No, Steve Bannon, Parents Shouldn't Be Spanking Their Kids More — And I'm Proof Of That

by Elizabeth Broadbent

Since Steve Bannon was appointed chief strategist to President-elect Donald Trump, people have been outraged that a noted bigot and misogynist will play a central role in the Trump White House. On Wednesday, comments made by Bannon about how to treat mental illness added fuel to the fire.

According to emails released by the Hill, last December Bannon dismissed suggestions made by Breitbart News' Washington editor Matt Boyle that the website post a story supporting Speaker Paul Ryan's proposal to overhaul the mental health care system. “I’ve got a cure for mental health issue[s],” Bannon wrote in the emails. “Spank your children more.”

Bannon's comments are obviously offensive to anyone who has ever struggled with mental health issues, but they're also offensive to parents, particularly those who have been spanked as kids.

I vividly recall being spanked as a child. It happened often, and when it happened, I was told not to cry. I remember most clearly when my cousin and I were caught making prank calls, and my father spanked me as I walked by him.

After it happened, I didn’t feel remorse for my actions. I didn’t feel that I’d behave better next time. I do, however, remember the roiling anger and shame I felt. I knew it was only OK for my dad to hit me because I was smaller than him, and I hated him for it.

Courtesy of Elizabeth Broadbent

I'm not alone in feeling that spanking is an ineffective method of punishment. In fact, thanks to a flurry of studies on spanking, we know that corporal punishment has a host of negative psychological consequences for kids.

According to an April 2016 study published in the Journal of Family Psychology, which studied more than 50 years on data on 160,000 children, children who were spanked are also more likely to exhibit "increased anti-social behavior, aggression, mental health problems and cognitive difficulties that last into adulthood." They're also more likely to defy their parents, thus negating the idea that "spare the rod, spoil the child" is an effective method of punishment.

Luckily, spanking is on the decline. A new study in Pediatrics' December issue shows that corporal punishment is on the decline from 1988 (when I was growing up) to 2011, when my own children were growing up.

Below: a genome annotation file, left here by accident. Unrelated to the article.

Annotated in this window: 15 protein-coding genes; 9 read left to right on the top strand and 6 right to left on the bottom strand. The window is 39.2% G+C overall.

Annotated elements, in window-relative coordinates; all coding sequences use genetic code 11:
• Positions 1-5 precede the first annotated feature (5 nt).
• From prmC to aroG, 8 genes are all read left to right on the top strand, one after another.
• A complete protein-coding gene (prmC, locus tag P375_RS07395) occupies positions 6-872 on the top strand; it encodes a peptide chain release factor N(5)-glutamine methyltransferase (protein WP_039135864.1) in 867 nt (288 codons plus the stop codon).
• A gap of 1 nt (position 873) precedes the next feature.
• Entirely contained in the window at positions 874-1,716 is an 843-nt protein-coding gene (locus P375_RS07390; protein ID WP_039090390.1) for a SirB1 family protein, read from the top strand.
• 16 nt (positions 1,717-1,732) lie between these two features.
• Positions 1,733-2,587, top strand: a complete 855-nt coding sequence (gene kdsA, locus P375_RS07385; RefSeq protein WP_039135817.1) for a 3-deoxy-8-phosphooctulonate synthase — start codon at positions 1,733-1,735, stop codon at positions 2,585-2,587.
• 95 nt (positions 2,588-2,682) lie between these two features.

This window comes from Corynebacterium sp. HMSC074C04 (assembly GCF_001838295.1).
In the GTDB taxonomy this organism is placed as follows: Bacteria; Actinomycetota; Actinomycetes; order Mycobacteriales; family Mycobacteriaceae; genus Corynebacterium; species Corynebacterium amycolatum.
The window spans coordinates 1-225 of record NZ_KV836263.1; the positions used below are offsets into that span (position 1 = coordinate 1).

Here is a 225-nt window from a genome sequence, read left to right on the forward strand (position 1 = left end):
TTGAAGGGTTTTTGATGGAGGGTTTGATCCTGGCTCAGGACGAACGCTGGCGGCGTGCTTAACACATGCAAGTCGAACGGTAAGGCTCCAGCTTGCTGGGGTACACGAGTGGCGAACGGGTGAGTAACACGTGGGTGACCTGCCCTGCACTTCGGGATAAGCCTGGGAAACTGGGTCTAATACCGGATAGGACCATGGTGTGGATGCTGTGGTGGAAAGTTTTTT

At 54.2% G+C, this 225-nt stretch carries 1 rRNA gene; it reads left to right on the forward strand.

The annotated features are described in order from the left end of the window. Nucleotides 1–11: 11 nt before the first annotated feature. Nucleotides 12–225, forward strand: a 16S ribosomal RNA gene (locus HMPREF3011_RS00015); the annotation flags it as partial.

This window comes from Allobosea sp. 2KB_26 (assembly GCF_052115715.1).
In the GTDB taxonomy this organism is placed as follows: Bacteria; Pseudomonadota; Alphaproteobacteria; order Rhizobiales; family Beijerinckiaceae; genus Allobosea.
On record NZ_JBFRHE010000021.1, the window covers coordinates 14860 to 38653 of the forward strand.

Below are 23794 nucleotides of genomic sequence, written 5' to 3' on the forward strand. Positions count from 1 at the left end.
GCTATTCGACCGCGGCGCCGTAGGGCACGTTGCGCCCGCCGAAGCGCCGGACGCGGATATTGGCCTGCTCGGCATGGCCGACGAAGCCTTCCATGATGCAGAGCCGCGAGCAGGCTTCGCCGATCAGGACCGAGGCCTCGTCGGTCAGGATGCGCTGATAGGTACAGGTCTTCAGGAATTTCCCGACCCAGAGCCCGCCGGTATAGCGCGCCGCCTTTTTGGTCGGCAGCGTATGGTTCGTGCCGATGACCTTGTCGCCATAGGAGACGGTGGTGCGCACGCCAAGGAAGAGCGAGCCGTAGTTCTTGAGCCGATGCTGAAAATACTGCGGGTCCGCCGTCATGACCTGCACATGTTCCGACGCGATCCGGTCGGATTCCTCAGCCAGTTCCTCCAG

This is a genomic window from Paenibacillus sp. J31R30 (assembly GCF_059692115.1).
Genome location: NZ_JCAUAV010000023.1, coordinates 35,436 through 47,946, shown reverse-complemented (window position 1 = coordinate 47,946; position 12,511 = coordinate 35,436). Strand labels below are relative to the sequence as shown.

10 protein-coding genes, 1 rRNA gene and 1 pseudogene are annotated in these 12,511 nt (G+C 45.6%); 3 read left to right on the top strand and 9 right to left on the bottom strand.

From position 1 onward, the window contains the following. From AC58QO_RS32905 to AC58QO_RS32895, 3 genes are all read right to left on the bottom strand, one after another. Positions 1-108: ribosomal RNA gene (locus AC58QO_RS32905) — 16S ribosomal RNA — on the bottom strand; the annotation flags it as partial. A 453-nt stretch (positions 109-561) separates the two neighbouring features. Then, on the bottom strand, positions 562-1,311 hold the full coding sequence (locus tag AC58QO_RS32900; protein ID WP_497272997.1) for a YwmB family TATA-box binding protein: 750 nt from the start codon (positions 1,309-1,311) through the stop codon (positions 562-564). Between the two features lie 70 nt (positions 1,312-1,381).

As a parent, I'd vowed never to spank my children, so they would never experience the shame I did when I was hit. And for the most part, I got through the toddler years without raising a hand to any of my kids. I kept my cool.

Until one day, I didn’t.

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I don’t remember what my oldest son did to make me want to spank him. Probably some combination of tantrumming, screaming, and being disrespectful. Maybe he had hit one of his brothers, or hit the dog, or hit me. But I recall rage. I recall a sense of powerlessness. And so I reached back, wound up, and smacked him hard on the butt. He stopped what he was doing and wept. So did I.

After that first time, I told my son that I'd never do it again, and that no one was allowed to hit anyone else in our house. But once you spank, once you open that door to hitting your own child, it becomes easier and easier to do it again: when they hit you. When they scream in your face. When they kick their brother in the stomach, or throw plastic dinosaurs at you. It’s so easy, so tempting, to raise your hand to stop it.

My husband and I made an agreement not to spank the kids, ever. No matter what they did. No matter how angry we got.

And slowly, we stopped spanking.

Once you spank, once you open that door to hitting your own child, it becomes easier and easier to do it again.

Because I have a short fuse, it’s easy to push me over the edge. But I've learned how important it is to walk out of the room when I'm angry. Instead of hitting, I give myself my own time-out.

I’ve also found out that my kids benefit from one of two different forms of discipline: a time-out or a time-in. I ask them, in the midst of their bad behavior: “Do you want to be by yourself, or do you want to be with me?” If they want to be with me, I hold them next to me on the couch, in my lap, in my bed. Even though they might rant and scream, I stay there through it. That teaches them that their emotions are OK, rather than shameful and in need of repression (which is what spanking teaches them).

If they’re too overwrought to answer, they usually need to be by themselves, so I carry them to their room, put them in their bed, and leave them there until they come out. Both of these strategies are proactive: they give me a solution and a way to work towards it.

Courtesy of Elizabeth Broadbent

It's not easy being a parent, and it's not easy to control your anger when your kids are acting up. But whenever I'm tempted to raise a hand to my child, I remember the shame and rage I felt when I was spanked. I never want my children to feel that way. I never want them to hate me the way I hated my parents for hitting me.

Once my kids got old enough to misbehave, I had to learn other means of discipline. Otherwise, I slid back into what I knew — and what I knew was spanking.

So no, Steve Bannon — the solution to mental illness isn't to spank your kids more. If anything, spanking is psychologically harmful to children, in a way that they never quite forget. I'm living proof of that.

I’m glad I don’t spank my kids any more. I’m sorry I ever did. I only hope they don’t remember, and if they do, they’ll forgive me.